Group B Strep During Pregnancy
Group B streptococcus, better known as group B strep or simply GBS, is a type of bacteria that usually does not cause serious illness in adults. Many people carry this bacteria without knowing it. If you test positive for GBS during pregnancy, it can be passed onto your baby if you give birth vaginally. To prevent your baby from getting GBS, your healthcare provider will treat your GBS during labor.
Find out more about GBS, how it’s treated during pregnancy, and what the symptoms of group B strep are in infants.
What Is GBS?
GBS is a bacteria commonly found in adults that usually does not cause illness or health problems. It can be found in the urinary tract, digestive system, and reproductive tract. Most people don’t even know that they have it.
About 25 percent of moms-to-be carry the GBS bacteria. In pregnant women, GBS can cause urinary tract infections, or an infection of the placenta, womb, and amniotic fluid.
Moms-to-be are routinely tested for GBS during pregnancy, because in some cases GBS can cause an infection that can be passed from the mom to her baby during a vaginal delivery.
How Group B Strep Is Contracted
Experts aren't sure how group B streptococcus is spread among adults, as it's not sexually transmitted, and it’s not spread through food or water. This type of bacteria seems to come and go naturally.
Even the healthiest of people can carry the GBS bacteria. You may carry it in your body for a short while, or you may have always had it.
Having GBS generally does not pose any harm, and will not make you feel ill, or even trigger any symptoms. In some instances, the bacteria may invade your system, causing an infection, which is then known as GBS disease. This is usually treated with antibiotics.
Getting Tested for Group B Strep During Your Pregnancy
Your healthcare provider will swab your vagina and rectum, and send the samples to a lab for testing. After a few days, results will show whether you carry the bacteria or not.
Group B Strep Treatment: Antibiotics
Being GBS positive doesn’t mean that your newborn baby will be at risk of becoming sick from it. If your test results come back positive, your healthcare provider will likely give you intravenous antibiotics during labor. This can reduce the chance of you passing the bacteria onto your child if you have a vaginal delivery.
Keep in mind that treatment is not effective if given well before your baby’s birth, because the bacteria can regrow. The antibiotics need to be administered during labor to be effective, ideally for at least four hours before delivery.
It’s important to know that the antibiotics you receive during labor can help prevent early-onset GBS disease in your baby, but not late-onset GBS disease. (Read more about the difference between early-onset and late-onset GBS below.)
The cause or causes of late-onset GBS disease aren't completely understood. That’s why it’s important to keep an eye out for the symptoms of GBS in your baby and to let your baby’s healthcare provider know right away if you see any of the signs.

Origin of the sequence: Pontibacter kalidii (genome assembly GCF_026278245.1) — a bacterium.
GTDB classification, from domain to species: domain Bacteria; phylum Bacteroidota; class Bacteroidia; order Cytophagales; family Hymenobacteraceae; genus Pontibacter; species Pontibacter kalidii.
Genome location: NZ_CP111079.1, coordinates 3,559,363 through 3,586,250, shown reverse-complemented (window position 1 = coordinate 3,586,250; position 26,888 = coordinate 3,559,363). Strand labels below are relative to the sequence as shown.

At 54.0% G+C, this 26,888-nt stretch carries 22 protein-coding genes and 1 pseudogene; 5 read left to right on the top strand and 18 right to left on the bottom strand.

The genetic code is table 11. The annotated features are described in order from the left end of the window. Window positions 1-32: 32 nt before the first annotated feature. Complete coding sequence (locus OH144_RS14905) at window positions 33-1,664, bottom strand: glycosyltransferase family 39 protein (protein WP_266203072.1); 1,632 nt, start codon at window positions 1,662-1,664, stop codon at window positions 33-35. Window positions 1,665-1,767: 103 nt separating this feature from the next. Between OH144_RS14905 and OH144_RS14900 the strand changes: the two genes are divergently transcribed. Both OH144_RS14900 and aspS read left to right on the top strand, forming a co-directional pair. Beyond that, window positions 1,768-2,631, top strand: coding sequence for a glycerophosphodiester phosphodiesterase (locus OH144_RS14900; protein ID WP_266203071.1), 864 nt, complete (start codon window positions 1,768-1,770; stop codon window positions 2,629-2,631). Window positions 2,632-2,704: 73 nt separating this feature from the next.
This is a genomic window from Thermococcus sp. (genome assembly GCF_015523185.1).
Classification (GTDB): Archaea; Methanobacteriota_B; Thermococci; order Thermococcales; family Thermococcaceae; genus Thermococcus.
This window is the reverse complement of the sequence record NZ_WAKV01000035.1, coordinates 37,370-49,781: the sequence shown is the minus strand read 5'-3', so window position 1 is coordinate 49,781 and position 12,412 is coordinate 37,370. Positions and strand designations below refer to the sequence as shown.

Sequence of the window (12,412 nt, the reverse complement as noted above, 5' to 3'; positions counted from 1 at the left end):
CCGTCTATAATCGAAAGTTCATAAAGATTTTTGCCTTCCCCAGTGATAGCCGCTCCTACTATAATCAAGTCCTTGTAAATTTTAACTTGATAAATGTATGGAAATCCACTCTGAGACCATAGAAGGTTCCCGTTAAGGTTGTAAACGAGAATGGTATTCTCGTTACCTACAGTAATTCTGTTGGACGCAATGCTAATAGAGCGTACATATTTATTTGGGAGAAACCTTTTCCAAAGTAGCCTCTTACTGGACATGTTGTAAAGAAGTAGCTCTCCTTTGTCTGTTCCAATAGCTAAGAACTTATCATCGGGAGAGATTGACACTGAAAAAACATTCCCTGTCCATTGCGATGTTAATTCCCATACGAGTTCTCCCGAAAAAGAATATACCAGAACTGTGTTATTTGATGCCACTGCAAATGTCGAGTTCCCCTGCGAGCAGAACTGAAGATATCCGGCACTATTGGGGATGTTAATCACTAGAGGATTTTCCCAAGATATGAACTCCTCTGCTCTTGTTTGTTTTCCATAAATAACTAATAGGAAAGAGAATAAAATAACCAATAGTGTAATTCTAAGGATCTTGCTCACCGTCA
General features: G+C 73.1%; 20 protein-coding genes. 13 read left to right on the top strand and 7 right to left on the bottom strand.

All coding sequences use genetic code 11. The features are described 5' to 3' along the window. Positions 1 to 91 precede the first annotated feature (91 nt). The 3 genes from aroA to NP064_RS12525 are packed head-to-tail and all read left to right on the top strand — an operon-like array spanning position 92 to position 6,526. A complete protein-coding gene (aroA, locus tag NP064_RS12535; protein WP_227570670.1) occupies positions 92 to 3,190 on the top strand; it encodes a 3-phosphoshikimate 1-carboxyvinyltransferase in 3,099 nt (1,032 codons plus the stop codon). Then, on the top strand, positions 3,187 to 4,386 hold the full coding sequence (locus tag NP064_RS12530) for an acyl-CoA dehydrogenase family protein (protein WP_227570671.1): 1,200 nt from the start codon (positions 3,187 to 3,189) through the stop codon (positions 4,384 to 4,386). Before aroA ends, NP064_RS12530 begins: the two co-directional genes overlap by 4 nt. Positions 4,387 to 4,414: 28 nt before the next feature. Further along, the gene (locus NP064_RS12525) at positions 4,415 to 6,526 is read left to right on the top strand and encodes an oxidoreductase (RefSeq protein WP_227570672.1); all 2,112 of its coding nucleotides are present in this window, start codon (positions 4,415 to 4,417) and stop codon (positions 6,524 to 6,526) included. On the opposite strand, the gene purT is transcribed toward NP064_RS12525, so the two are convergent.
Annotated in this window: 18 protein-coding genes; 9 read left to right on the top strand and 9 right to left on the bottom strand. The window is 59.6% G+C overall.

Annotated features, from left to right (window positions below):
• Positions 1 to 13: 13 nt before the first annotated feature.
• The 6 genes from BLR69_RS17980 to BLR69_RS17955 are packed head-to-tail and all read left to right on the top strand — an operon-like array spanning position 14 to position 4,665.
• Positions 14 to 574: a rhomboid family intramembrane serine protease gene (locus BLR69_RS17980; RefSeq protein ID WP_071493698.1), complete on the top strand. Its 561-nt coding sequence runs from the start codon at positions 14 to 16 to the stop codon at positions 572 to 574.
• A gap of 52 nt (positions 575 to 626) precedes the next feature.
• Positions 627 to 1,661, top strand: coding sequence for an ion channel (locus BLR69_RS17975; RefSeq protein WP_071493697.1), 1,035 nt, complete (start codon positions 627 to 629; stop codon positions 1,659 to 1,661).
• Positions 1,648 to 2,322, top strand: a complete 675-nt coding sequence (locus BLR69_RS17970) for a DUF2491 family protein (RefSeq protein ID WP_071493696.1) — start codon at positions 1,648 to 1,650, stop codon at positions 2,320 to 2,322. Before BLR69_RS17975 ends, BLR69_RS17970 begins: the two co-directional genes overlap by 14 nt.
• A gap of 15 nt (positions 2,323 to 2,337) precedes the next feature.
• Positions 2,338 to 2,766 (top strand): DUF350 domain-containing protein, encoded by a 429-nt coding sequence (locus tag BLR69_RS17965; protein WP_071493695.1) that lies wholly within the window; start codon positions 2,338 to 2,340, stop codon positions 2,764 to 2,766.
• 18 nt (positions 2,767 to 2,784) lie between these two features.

How Group B Strep Can Affect Your Baby
If you have group B streptococcus and you give birth vaginally, your newborn may contract it as she moves through the birth canal. There’s a small chance your baby may become critically ill from the bacteria, which is why it’s important to get treatment for GBS (in the form of antibiotics during labor) if you test positive for it during your pregnancy.
Types of Group B Strep in Babies
There are two possible types of GBS infection in babies:
Early-onset infection. This means your baby will have gotten the infection at birth. Symptoms may start to appear within 12 to 48 hours.
Late-onset infection. This means your baby will have developed the infection a week to a few months after birth.
Symptoms of Group B Strep in Your Baby
If your newborn or infant has GBS disease, you may notice the following symptoms:
Irritability or lethargy
Bluish skin color.
If you notice any of these symptoms, let your baby’s healthcare provider know right away.
A GBS infection may lead to a more serious problem in your newborn, such as:
Pneumonia, an inflammation of the lungs
Bacteremia, an infection in the bloodstream
Sepsis, the body's extreme response to an infection
Meningitis, an inflammation of the membranes and fluid around the brain and spine.
Your baby’s healthcare provider will be able to diagnose and provide treatment for these conditions.
Treatment of Group B Strep in Babies
If your baby is diagnosed with either early-onset or late-onset GBS, your baby’s healthcare provider will administer antibiotics right away. Your baby may also be given oxygen and intravenous fluids.
Factors That Increase Your Baby’s Risk of Getting Group B Strep
There is an increased risk that your baby will develop GBS disease if
you carry GBS in your body
your baby was born prematurely
your water breaks 18 hours or more before you actually give birth
you have an infection of the placental tissues or amniotic fluid
the bacteria has been detected in your urine during this pregnancy or a previous one
your temperature is higher than 100.4 degrees Fahrenheit during labor
you previously delivered a baby who contracted GBS.
FREQUENTLY ASKED QUESTIONS
If you find out that you’re positive for the GBS bacteria, keep in mind that about a quarter of all moms-to-be have it. Your healthcare provider knows what steps to take to help prevent your baby contracting it. You’re in good hands!
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